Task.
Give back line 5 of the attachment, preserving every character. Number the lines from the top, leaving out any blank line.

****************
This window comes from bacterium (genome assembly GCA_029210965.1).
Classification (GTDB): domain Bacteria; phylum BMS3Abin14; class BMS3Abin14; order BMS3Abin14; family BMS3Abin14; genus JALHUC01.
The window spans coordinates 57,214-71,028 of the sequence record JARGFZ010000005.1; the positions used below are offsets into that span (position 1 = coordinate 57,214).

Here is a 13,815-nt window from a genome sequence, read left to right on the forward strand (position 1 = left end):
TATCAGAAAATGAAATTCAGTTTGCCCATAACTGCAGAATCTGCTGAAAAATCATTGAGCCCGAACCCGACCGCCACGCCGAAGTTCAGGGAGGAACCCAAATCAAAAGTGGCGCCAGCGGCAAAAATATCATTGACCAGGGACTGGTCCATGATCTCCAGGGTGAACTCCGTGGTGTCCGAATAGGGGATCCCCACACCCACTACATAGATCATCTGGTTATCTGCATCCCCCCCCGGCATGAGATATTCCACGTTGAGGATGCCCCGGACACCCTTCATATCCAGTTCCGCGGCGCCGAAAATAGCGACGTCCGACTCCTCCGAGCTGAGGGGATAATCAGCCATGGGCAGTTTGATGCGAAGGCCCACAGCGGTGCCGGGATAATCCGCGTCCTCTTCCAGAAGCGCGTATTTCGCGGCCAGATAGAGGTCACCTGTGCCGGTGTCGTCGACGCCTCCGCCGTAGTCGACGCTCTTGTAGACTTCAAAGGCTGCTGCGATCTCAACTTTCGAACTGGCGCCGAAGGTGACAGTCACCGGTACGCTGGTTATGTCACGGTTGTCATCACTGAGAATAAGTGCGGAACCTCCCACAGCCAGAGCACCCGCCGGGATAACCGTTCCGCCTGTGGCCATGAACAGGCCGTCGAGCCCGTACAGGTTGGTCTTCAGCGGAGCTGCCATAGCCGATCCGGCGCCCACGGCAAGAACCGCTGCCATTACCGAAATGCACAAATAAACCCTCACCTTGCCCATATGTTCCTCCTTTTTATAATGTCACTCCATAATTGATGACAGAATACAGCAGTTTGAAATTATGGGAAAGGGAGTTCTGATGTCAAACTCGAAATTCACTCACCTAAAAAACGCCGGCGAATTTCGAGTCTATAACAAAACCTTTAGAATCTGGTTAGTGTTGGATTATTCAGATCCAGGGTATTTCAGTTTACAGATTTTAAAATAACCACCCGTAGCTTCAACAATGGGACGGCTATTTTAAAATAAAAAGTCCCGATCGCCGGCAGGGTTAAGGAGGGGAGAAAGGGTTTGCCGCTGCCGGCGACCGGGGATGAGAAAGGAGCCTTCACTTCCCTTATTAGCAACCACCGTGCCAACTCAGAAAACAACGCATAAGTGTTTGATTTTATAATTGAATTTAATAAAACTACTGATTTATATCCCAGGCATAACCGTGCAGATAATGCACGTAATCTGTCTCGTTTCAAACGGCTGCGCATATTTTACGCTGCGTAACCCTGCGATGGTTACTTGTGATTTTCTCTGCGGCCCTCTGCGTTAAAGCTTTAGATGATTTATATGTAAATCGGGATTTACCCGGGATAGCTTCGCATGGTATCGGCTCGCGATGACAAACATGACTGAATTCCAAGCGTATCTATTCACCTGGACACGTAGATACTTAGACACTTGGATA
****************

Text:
TATCAGAAAATGAAATTCAGTTTGCCCATAACTGCAGAATCTGCTGAAAAATCATTGAGCCCGAACCCGACCGCCACGCCGAAGTTCAGGGAGGAACCCAAATCAAAAGTGGCGCCAGCGGCAAAAATATCATTGACCAGGGACTGGTCCATGATCTCCAGGGTGAACTCCGTGGTGTCCGAATAGGGGATCCCCACACCCACTACATAGATCATCTGGTTATCTGCATCCCCCCCCGGCATGAGATATTCCACGTTGAGGATGCCCCGGACACCCTTCATATCCAGTTCCGCGGCGCCGAAAATAGCGACGTCCGACTCCTCCGAGCTGAGGGGATAATCAGCCATGGGCAGTTTGATGCGAAGGCCCACAGCGGTGCCGGGATAATCCGCGTCCTCTTCCAGAAGCGCGTATTTCGCGGCCAGATAGAGGTCACCTGTGCCGGTGTCGTCGACGCCTCCGCCGTAGTCGACGCTCTTGTAGACTTCAAAGGCTGCTGCGATCTCAACTTTCGAACTGGCGCCGAAGGTGACAGTCACCGGTACGCTGGTTATGTCACGGTTGTCATCACTGAGAATAAGTGCGGAACCTCCCACAGCCAGAGCACCCGCCGGGATAACCGTTCCGCCTGTGGCCATGAACAGGCCGTCGAGCCCGTACAGGTTGGTCTTCAGCGGAGCTGCCATAGCCGATCCGGCGCCCACGGCAAGAACCGCTGCCATTACCGAAATGCACAAATAAACCCTCACCTTGCCCATATGTTCCTCCTTTTTATAATGTCACTCCATAATTGATGACAGAATACAGCAGTTTGAAATTATGGGAAAGGGAGTTCTGATGTCAAACTCGAAATTCACTCACCTAAAAAACGCCGGCGAATTTCGAGTCTATAACAAAACCTTTAGAATCTGGTTAGTGTTGGATTATTCAGATCCAGGGTATTTCAGTTTACAGATTTTAAAATAACCACCCGTAGCTTCAACAATGGGACGGCTATTTTAAAATAAAAAGTCCCGATCGCCGGCAGGGTTAAGGAGGGGAGAAAGGGTTTGCCGCTGCCGGCGACCGGGGATGAGAAAGGAGCCTTCACTTCCCTTATTAGCAACCACCGTGCCAACTCAGAAAACAACGCATAAGTGTTTGATTTTATAATTGAATTTAATAAAACTACTGATTTATATCCCAGGCATAACCGTGCAGATAATGCACGTAATCTGTCTCGTTTCAAACGGCTGCGCATATTTTACGCTGCGTAACCCTGCGATGGTTACTTGTGATTTTCTCTGCGGCCCTCTGCGTTAAAGCTTTAGATGATTTATATGTAAATCGGGATTTACCCGGGATAGCTTCGCATGGTATCGGCTCGCGATGACAAACATGACTGAATTCCAAGCGTATCTATTCACCTGGACACGTAGATACTTAGACACTTGGATA